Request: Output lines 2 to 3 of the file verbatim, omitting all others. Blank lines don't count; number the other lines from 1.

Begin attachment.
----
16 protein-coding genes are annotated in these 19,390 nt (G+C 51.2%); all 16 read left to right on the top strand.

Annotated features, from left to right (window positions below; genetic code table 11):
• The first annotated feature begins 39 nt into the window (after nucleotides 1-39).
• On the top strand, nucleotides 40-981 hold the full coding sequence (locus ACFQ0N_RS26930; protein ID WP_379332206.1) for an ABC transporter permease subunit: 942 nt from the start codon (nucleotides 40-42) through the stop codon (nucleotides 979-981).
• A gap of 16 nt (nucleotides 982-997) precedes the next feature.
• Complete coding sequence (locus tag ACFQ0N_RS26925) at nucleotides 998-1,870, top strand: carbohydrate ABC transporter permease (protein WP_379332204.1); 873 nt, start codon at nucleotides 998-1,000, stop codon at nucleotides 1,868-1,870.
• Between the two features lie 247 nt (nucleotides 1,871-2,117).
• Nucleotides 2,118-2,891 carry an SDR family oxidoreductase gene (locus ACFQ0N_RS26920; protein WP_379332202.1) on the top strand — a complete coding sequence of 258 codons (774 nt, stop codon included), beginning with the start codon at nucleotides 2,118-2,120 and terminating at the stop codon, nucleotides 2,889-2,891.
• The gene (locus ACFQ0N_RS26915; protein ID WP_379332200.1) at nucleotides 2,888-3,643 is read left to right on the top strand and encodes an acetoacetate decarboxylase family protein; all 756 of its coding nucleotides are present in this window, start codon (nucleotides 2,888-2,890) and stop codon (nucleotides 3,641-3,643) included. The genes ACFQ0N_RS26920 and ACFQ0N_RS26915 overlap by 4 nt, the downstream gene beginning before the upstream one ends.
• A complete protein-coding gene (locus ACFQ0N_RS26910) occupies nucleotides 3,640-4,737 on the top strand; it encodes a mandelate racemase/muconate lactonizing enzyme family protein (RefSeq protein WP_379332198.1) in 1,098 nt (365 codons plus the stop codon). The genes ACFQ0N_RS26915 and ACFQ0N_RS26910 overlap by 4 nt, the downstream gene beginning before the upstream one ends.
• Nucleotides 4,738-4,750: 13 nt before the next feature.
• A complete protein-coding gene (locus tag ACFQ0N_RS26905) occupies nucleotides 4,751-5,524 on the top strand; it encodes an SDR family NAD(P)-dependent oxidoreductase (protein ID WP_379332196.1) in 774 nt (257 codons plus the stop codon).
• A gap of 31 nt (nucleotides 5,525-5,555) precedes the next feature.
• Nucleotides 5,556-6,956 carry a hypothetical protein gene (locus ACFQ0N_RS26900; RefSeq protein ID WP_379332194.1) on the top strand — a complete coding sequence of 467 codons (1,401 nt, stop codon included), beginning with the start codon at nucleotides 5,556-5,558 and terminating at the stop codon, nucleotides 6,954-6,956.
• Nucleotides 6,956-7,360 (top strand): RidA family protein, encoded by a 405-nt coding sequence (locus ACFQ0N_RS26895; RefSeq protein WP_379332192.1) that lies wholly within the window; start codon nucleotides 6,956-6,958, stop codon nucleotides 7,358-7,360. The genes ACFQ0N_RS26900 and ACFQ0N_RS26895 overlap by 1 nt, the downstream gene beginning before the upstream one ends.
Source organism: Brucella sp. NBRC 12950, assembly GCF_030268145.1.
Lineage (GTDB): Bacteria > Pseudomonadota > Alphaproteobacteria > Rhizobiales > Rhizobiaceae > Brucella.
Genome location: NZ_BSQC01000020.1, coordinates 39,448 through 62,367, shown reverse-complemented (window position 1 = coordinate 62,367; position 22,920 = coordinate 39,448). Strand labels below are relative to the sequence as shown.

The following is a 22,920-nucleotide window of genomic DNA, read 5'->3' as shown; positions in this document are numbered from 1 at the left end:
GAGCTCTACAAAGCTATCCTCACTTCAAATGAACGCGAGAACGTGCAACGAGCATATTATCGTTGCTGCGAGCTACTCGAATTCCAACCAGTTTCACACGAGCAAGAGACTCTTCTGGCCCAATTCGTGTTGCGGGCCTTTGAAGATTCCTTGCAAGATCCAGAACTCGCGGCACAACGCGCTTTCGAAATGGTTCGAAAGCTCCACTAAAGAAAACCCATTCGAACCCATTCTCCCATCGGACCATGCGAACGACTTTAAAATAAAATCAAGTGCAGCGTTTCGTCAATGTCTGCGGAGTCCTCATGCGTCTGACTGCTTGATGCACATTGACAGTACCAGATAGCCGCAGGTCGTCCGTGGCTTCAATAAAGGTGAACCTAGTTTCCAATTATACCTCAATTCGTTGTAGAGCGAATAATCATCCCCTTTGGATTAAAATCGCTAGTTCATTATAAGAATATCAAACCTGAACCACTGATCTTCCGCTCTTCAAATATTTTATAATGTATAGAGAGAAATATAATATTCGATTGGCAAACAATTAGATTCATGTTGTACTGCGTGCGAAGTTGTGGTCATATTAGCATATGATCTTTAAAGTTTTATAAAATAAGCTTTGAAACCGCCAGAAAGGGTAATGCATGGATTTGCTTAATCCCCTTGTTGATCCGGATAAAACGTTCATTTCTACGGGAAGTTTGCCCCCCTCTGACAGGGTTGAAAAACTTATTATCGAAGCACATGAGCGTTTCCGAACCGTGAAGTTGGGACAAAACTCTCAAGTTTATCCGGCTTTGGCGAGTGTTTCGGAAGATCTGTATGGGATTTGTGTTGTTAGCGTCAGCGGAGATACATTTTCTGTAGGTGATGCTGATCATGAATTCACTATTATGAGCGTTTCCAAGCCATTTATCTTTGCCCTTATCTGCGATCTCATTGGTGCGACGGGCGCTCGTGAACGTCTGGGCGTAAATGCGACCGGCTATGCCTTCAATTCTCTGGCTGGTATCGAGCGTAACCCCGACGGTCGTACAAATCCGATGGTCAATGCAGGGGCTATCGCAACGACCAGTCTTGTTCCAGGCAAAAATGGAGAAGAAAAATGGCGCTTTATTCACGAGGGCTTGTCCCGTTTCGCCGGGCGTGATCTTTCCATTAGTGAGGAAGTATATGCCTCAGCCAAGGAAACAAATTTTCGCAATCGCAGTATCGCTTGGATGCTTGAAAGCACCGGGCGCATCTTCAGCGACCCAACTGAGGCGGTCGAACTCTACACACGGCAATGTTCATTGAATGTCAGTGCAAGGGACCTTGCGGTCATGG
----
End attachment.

Annotated features, from left to right (window positions below; genetic code table 11):
• The first annotated feature begins 39 nt into the window (after nucleotides 1-39).